Surface Features

Though the Moon appears bright in the night sky, its surface is actually dark.The albedo of the lunar surface is 0.07, meaning that it absorbs 93 percent of the sunlight that strikes it. (Albedo is a measure of the light reflected by an object as a fraction of the light shining on an object; mirrors have high albedo, while charcoal has low albedo.) The

Astronaut Harrison (Jack) Schmitt stands by a lunar boulder while on the Apollo 17 mission. (NASA/Apollo 17/ NSSDC)

Moon simply appears bright from Earth because it is so relatively large and close, and stands in comparison to the deep dark of space.

The surface of the Moon consists of rock in various stages of pulverization by impacts. The outer shell of the Moon's crust is regolith, a region some one to six miles (2 to 10 km) deep made of giant blocks of bedrock broken by the Late Heavy Bombardment covered by a three- and 60-foot-deep (1- and 20-m-deep) regolith made of small rock fragments from impacts and volcanic glass beads, all altered by gardening from the solar wind. It is called regolith rather than soil, though, since it has none of the water or organic components so crucial to Earth's soil. The Moon's soil was created by millennia of meteorite bombardments.

The wide size range of rock fragments that make up the lunar regolith can be seen in this photograph of lunar module pilot Harrison Schmitt standing in front of a large boulder on the Moon, taken by Eugene Cernan, commander of Apollo 17. The lunar rover is in the foreground at left. Apollo 17, launched on December 7, 1972, was the last of the Apollo Moon landing missions.

Astronaut Harrison (Jack) Schmitt stands by a lunar boulder while on the Apollo 17 mission. (NASA/Apollo 17/ NSSDC)

This soil sample from the Apollo 15 mission shows rounded and broken beads of volcanic glass, some with skeletal olivine crystals, and soil agglutines caused by melting. (Linda T. Elkins-Tanton/NASA/JSC)

While the image of Jack Schmitt shows a large boulder making up part of the lunar regolith, the photomicrograph here shows the other size extreme in the lunar regolith. The image shows round volcanic glass beads, sharp-cornered broken fragments of glass and rock, and swirly mixtures of materials created by heat of impact into the surface. A bead of volcanic glass in the upper right corner of the image also shows dark bar-shaped crystals of olivine, indicating that the glass cooled slowly enough to allow crystals to form.

All the rocks on the lunar surface are igneous, the cooled result of rock heated enough to be completely liquid. No rocks on the Moon are sedimentary; without atmosphere and water, the Moon lacks the processes that create sedimentary rocks. No rocks on the Moon are metamorphic, either, since the Moon lacks the tectonic processes to bury rocks under heat and pressure and then bring them back to the surface in their changed form. Knowledge of lunar surface compositions comes from orbital data, material returned by the Apollo and Soviet Luna missions, and from a small collection of lunar meteorites that have landed on Earth, the result of large impacts on the Moon spalling off smaller pieces.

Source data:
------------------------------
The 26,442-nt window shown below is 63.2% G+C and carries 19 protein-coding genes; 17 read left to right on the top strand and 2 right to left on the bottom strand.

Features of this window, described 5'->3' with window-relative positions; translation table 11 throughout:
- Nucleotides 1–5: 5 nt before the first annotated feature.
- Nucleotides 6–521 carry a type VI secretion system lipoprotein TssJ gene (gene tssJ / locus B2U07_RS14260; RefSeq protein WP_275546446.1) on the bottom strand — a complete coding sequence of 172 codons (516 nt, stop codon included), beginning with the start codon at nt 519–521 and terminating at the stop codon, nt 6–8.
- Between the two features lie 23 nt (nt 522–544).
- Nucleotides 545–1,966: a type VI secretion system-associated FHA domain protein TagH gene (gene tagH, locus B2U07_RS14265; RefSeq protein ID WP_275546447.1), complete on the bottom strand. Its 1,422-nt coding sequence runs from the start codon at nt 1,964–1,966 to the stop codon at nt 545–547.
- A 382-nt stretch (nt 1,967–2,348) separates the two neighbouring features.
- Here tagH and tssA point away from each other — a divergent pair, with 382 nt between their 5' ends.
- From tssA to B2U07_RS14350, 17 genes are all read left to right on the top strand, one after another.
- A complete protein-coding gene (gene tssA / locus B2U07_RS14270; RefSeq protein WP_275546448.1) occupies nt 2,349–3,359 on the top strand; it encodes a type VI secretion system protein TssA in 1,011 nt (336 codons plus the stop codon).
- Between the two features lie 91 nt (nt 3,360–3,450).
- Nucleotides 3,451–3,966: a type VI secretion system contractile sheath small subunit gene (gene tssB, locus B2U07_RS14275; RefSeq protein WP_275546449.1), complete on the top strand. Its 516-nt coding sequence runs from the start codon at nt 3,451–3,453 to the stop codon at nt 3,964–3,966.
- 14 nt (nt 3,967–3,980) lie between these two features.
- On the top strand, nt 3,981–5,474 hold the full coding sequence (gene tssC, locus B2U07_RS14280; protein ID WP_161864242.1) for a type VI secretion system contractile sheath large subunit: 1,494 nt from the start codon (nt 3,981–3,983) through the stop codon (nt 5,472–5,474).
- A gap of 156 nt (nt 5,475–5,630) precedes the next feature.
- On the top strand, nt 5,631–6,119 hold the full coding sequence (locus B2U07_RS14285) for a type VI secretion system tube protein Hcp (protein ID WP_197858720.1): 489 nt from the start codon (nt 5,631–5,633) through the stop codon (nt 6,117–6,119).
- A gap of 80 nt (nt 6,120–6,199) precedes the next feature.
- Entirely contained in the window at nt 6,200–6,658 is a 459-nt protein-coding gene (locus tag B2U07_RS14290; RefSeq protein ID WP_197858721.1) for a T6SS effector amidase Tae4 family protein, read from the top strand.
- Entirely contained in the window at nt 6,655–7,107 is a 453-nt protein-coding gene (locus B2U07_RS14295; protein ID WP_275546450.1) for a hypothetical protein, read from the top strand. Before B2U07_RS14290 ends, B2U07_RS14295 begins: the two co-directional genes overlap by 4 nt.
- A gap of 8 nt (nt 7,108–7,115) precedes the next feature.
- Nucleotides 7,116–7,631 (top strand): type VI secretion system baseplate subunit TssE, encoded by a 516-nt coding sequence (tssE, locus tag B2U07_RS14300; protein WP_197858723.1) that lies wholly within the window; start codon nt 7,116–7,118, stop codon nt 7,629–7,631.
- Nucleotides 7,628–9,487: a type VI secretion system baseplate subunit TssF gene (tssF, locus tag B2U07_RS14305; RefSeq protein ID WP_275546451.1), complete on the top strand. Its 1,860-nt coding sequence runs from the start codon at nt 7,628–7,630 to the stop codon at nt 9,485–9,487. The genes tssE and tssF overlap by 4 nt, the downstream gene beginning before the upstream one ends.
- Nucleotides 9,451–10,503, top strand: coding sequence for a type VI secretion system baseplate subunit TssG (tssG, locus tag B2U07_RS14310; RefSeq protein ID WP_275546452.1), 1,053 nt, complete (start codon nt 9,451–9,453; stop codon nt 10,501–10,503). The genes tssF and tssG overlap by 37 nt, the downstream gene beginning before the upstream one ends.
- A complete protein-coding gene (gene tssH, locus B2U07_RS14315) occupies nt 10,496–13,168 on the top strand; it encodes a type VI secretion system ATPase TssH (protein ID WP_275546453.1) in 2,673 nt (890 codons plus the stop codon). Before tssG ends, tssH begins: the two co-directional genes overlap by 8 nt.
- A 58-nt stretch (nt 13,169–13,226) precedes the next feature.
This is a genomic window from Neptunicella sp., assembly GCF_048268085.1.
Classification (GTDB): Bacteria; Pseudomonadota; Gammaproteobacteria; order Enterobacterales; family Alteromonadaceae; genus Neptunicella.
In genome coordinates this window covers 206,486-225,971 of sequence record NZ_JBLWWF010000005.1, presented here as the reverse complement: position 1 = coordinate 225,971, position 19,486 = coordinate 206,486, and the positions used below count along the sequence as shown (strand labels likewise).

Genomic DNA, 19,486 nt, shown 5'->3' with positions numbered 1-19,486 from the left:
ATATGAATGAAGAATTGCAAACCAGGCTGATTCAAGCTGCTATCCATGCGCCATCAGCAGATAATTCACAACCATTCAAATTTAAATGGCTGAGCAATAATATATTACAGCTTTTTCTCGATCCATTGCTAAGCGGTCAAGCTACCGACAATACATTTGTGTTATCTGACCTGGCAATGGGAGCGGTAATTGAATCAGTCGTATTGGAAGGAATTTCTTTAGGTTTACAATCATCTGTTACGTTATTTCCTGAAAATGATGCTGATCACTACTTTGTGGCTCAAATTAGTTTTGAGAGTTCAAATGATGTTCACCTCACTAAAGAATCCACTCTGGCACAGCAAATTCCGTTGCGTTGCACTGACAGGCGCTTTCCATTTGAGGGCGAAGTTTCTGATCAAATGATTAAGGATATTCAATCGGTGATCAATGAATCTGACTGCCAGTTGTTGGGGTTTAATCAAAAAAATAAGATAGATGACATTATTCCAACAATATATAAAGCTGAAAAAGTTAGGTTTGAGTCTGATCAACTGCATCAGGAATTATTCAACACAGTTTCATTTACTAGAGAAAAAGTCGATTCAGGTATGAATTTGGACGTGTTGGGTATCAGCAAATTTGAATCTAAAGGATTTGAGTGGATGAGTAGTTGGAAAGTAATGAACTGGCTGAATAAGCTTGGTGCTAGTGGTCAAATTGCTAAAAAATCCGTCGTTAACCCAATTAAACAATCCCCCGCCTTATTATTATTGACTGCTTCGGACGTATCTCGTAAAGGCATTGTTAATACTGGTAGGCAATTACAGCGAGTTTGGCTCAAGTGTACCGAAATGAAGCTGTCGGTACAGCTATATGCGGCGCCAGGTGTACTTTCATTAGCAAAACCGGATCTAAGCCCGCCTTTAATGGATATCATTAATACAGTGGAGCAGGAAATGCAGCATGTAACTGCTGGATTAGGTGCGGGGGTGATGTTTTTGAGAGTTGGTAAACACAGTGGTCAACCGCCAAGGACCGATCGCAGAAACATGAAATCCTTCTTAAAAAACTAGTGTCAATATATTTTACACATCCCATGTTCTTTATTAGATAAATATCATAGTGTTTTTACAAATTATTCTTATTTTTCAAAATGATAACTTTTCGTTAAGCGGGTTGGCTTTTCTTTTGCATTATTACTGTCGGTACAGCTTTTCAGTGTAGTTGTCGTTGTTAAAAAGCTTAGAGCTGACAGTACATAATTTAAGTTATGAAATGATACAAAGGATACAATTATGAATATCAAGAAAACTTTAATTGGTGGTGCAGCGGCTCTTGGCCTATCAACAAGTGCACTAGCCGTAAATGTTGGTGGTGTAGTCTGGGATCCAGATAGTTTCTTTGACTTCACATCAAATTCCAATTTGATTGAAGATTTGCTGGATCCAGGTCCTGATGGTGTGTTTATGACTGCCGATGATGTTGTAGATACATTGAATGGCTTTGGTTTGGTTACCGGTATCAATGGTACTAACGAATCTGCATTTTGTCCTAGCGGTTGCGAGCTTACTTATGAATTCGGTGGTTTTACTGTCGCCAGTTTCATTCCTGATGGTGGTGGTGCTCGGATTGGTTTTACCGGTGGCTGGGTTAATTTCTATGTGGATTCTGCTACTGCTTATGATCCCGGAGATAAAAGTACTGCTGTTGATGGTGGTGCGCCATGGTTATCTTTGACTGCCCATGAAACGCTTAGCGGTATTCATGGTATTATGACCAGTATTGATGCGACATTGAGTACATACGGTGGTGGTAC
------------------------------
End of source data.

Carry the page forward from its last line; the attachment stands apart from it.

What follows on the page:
The more that is learned the more complicated the lunar surface appears. Tom Prettyman, David Vaniman, and their colleagues at Los Alamos National Laboratory have used special data processing techniques to determine the concentrations of major elements from Lunar Prospector gamma-ray data.They show that the most abundant compositions on the surface are matched by some of the rarer rocks in collections. Lunar meteorites, for example, seem to be more characteristic of the lunar highlands than samples of the surface soil collected by Apollo astronauts.

Even more curiously, rocks with high ratios of magnesium to iron and low concentrations of thorium may be quite abundant in some regions of the Moon, especially in the North Polar regions. The anorthosite-rich highlands rocks are by comparison unusually low in magnesium and so are completely different from the high magnesium rocks spotted in orbital data. Not everyone is convinced that the magnesium determination is calibrated sufficiently, but these preliminary results are interesting and, if they survive careful scrutiny, may have important implications for the origin of the lunar crust. Characterization of the rocks in these areas will have to wait for future missions to test the magnesium concentration by independent techniques (for example, orbital X-ray spectrometry and sample return missions; for more, see the sidebar "Remote Sensing" on page 156), but it shows that the Moon's crust is compositionally diverse.

Though the lunar surface is continually bombarded by the solar wind, this is the only continuous process acting to change the surface. With no wind, rain, ice, or volcanic activity, the Moon's craters are the cleanest in the solar system, and they make a convenient natural laboratory for Earth scientists to study cratering.

Two of the youngest craters on the Moon are Copernicus and Tycho, each of which can be seen on the near side. Tycho, with a diameter of 53 miles (85 km), is particularly prominent because of its bright white ejecta rays that reach almost around the Moon.Tycho is visible on the near side of the Moon near its South Pole. Tycho's exceptional brightness is due to its young age. One such ray crosses the Apollo 17 landing site, about 1,300 miles (2,000 km) from Tycho. The impacts of this ejected material from Tycho are thought to have triggered a landslide near the Apollo 17 landing site. Laboratory analysis of returned samples from this landslide suggests that Tycho's age is

Was this article helpful?

0 0

Post a comment